A Mighty Hunter Before the Dawn

By Honorat

Rating: K+

Disclaimer: I am a cursed writer. Compelled by PotC, I was, but now I am consumed by it.

Summery: For the "I told you so" Challenge at Black Pearl Sails. As usual, this is not a drabble. On the other hand it has Jack and Anamaria and Parrot and Cat O'Nine Tails and Marty and the Black Pearl. So maybe I'll be forgiven. Also it is purely a bit of self-indulgence. No nutritional value. Plenty of calories. Fluff fluff fluff. Should be just what the doctor ordered before I start posting mayhem again.

Thank you geek mama for the beta read.

A Mighty Hunter Before the Dawn

The scene on the decks of the Black Pearl was vintage Jack Sparrow—equal parts of the sublime and the ridiculous.

The dawn was just beginning to pour its molten gold from the pinnacles of topgallant masts down over perfectly belled black sails, turning the Pearl from a ship of shadow and mystery into a creature of glowing magic.

With a strong breeze on her starboard quarter, the Black Pearl scarcely seemed to touch the water, brushing lightly through the gentle swells, humming contentedly to herself. Her full towers of sails were drinking in the wind even though they had no particular destination. Both the Captain and his ship loved to fly.

The sheer beauty and freedom of her could take one's breath away, Anamaria thought.

However, just now she had other things to absorb her attention. She and Marty were observing Captain Jack Sparrow, currently raising his own personal storm, rampaging about the main deck in a frothing fury.

"Where is that scabrous dog?" he demanded at the top of his not inconsiderable lungs.

"Cat," Anamaria corrected calmly.

"What!" Jack rounded on her menacingly.

"She's a cat, not a dog," Marty clarified, taking Anamaria's back, since Jack looked liable to transfer his wrath to the first mate. He folded his arms and returned the Captain's glare with interest.

Faced with a united front, Jack tacked back onto his previous course—cat hunting.

In his quest for his prey, the Captain had not bothered to get dressed. Clad only in the faded breeches Anamaria insisted he wear to spare her sensibilities on just such occasions, he'd come bolting onto the deck, bent on retribution. The morning sun outlined his bronzed muscles in gold leaf, and he fairly glittered with life—admittedly also a sight that could take one's breath away. But if Anamaria was having trouble breathing, it was because she was laughing so hard she thought she might have sprained something.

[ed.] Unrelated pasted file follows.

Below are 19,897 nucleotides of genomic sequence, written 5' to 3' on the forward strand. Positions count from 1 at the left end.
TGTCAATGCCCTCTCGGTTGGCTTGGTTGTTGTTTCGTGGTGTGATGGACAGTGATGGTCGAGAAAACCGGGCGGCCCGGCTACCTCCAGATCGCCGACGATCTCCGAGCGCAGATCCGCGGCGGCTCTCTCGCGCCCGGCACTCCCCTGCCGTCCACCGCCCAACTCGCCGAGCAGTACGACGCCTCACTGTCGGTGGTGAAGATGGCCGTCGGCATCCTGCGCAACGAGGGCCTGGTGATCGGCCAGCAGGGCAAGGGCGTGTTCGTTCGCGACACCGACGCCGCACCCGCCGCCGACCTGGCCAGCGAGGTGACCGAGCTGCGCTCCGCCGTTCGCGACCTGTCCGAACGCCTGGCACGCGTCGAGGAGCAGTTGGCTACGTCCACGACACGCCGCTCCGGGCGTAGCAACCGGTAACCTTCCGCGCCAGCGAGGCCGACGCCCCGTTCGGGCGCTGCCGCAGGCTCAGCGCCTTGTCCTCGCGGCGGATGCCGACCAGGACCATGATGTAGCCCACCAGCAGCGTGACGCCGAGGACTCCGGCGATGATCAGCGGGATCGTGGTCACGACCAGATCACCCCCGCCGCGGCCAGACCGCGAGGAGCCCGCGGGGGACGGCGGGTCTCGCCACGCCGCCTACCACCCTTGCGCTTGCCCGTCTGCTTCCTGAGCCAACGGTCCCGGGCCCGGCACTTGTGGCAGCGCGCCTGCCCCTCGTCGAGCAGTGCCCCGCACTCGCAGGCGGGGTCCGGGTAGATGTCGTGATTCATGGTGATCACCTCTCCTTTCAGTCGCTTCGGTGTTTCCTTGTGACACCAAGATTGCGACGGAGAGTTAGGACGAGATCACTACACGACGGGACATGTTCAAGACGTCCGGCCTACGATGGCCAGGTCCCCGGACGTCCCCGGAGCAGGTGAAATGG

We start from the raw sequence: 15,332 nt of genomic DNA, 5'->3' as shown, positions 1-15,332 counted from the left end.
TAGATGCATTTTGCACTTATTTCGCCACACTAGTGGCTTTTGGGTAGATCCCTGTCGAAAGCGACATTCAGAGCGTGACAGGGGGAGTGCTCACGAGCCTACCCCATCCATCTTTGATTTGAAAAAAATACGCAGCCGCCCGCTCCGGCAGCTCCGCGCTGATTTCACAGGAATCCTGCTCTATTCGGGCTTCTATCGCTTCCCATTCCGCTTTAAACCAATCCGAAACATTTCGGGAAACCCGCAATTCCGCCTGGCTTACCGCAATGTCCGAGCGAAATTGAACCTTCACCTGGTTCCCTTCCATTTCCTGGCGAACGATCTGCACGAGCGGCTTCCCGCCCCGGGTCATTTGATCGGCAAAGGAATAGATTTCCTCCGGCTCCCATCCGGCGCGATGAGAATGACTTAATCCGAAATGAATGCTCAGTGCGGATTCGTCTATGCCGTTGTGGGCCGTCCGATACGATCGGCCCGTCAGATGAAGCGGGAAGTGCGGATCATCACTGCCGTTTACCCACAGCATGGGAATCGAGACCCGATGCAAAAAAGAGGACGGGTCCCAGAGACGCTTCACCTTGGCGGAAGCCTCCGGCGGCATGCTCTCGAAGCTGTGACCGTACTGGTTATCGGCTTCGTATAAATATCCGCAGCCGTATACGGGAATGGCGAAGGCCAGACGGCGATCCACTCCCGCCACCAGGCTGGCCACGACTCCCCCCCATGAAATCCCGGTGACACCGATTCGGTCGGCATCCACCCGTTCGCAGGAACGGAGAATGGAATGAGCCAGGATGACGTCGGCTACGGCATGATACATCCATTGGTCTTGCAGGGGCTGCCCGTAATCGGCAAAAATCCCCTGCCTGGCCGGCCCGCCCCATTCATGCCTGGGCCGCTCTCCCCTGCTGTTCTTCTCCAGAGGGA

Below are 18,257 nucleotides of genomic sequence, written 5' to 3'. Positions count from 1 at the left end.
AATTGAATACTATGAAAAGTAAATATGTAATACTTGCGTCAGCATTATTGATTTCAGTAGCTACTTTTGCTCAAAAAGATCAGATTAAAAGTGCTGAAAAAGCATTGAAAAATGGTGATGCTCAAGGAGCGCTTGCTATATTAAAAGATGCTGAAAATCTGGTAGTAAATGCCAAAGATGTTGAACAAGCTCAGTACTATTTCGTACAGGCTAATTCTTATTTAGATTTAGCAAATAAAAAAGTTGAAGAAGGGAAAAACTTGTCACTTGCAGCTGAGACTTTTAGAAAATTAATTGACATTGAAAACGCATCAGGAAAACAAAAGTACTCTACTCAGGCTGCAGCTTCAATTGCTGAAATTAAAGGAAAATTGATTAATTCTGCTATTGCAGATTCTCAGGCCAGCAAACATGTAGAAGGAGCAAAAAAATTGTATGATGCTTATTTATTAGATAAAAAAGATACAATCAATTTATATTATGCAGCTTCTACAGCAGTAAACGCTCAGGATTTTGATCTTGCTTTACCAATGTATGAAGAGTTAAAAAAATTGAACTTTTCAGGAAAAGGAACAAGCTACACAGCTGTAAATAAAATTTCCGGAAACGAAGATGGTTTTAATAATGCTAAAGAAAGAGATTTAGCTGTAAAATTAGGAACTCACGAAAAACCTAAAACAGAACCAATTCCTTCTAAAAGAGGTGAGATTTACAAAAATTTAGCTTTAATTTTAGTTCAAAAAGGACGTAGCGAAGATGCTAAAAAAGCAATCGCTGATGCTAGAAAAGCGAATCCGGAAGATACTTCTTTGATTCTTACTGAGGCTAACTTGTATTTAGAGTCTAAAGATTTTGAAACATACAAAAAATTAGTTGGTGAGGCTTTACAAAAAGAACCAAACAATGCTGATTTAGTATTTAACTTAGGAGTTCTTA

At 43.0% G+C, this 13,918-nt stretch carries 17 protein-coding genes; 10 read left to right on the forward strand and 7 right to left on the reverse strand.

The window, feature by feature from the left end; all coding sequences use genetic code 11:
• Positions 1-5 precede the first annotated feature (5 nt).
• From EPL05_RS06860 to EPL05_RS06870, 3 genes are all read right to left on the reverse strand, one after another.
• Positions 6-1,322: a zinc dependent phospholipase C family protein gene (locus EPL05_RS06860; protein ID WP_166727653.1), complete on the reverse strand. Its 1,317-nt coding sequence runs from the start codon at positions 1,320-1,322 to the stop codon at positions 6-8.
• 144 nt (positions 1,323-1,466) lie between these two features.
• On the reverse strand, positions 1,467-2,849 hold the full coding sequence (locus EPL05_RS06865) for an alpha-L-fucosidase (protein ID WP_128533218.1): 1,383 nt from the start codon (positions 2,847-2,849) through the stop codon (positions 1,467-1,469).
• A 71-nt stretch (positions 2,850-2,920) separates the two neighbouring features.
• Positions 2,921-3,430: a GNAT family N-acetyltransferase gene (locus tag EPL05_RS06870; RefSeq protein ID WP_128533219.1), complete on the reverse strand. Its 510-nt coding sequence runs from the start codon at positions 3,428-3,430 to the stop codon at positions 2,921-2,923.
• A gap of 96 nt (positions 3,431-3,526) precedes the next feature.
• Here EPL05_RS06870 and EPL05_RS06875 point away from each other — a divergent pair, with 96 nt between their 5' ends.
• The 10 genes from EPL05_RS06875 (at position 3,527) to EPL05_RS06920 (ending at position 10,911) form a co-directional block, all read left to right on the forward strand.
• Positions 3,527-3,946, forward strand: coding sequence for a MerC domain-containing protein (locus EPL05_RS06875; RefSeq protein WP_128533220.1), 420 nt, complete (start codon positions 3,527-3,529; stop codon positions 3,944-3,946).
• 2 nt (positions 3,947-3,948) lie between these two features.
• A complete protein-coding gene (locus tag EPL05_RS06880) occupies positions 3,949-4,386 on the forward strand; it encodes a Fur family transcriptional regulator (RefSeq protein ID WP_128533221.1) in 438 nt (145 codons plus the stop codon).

That cat was a plague and the bane of the crew's lives, but she forgave the little nuisance each and every misdemeanor for the sake of moments like these.

In the absence of excessive quantities of nocturnal rum, Jack tended to be an annoyingly chipper riser. Apparently he'd come leaping out of bed without due caution. The anguished howl and subsequent bellowing had a number of the off-watch crew straggling sleepily out the hatches, unsure whether this was some new summons to drastic action or a warning of some impending doom. They were now staring in bleary-eyed confusion at the sight of their captain capering madly about the deck swinging a much-the-worse-for-wear, dead rat by the tail.

A gift from Cat O'Nine Tails.

Anamaria smirked.

No one appeared to be able to reveal the whereabouts of the Captain's quarry. Jack stalked about the deck, dangling the rat from one hand and poking about in any likely or unlikely cranny with the other.

"Anchors aweigh!" tattled Cotton's parrot, suddenly.

"Ah ha!" Jack bounded forward to where he had now spotted an anomalous black lump curled up in the coil of anchor cable near the Pearl's bow. "There you are, you thrice-blasted varmint!" He reached out to nab the culprit.

Cat O' Nine had a pirate's sense of self-preservation. She went from boneless feline contentment to streak of black lightning in a split second. Whizzing straight past Jack, she made a flying leap and landed well up on the foremast where her speed was not in the least inhibited by becoming vertical. Up the spar she swarmed, until she reached the fore topsail yard. Perching on the horizontal yard arm, she stared down at her enraged pursuer and washed her shoulder with a contemptuous pink tongue. Clearly she had no opinion of pirates who disturbed a hardworking lady's catnap.

Neither was the Captain's determined chase slowed down by becoming vertical. Since he refused to relinquish the rat, Jack was forced to make his ascent one-handed. This did not appear to impair his agility in the least.

Anamaria privately congratulated Cat. It was always a treat to watch Jack Sparrow walk the wind. Most sailors took the ratlines completely for granted, but for Jack, they seemed superfluous, as though he simply brushed them as he flew by. On deck Cat could outrun him, but in the rigging, Jack kept right on her tail.

The rising sun backlit him in glorious gold. Only Jack could manage to look that good doing something that stupid, Anamaria sighed.

Sensing imminent capture, Cat O'Nine fluffed up in indignation and scampered out to the end of the yard. Without pause, Jack followed her on all fours.

No wonder Barbossa had named his monkey Jack, Anamaria thought.

The Pearl appeared to be in a playful mood this morning and performed a swooping roll and dip totally uncalled for in the mild seas. Jack was forced to throw himself on the yard and wrap his arms around it as far as they'd go. With one hand he gripped the jackstay, but the other maintained its death grip on that rat.

In spite of his ship's lack of cooperation, Jack eventually made it to the end of the yard. There he finally cornered Cat, who had no further retreat but the briny deep. With a crow of triumph, Jack seized his prey. Immediately Cat turned into a hurricane of black fur and claws and teeth on the end of his arm.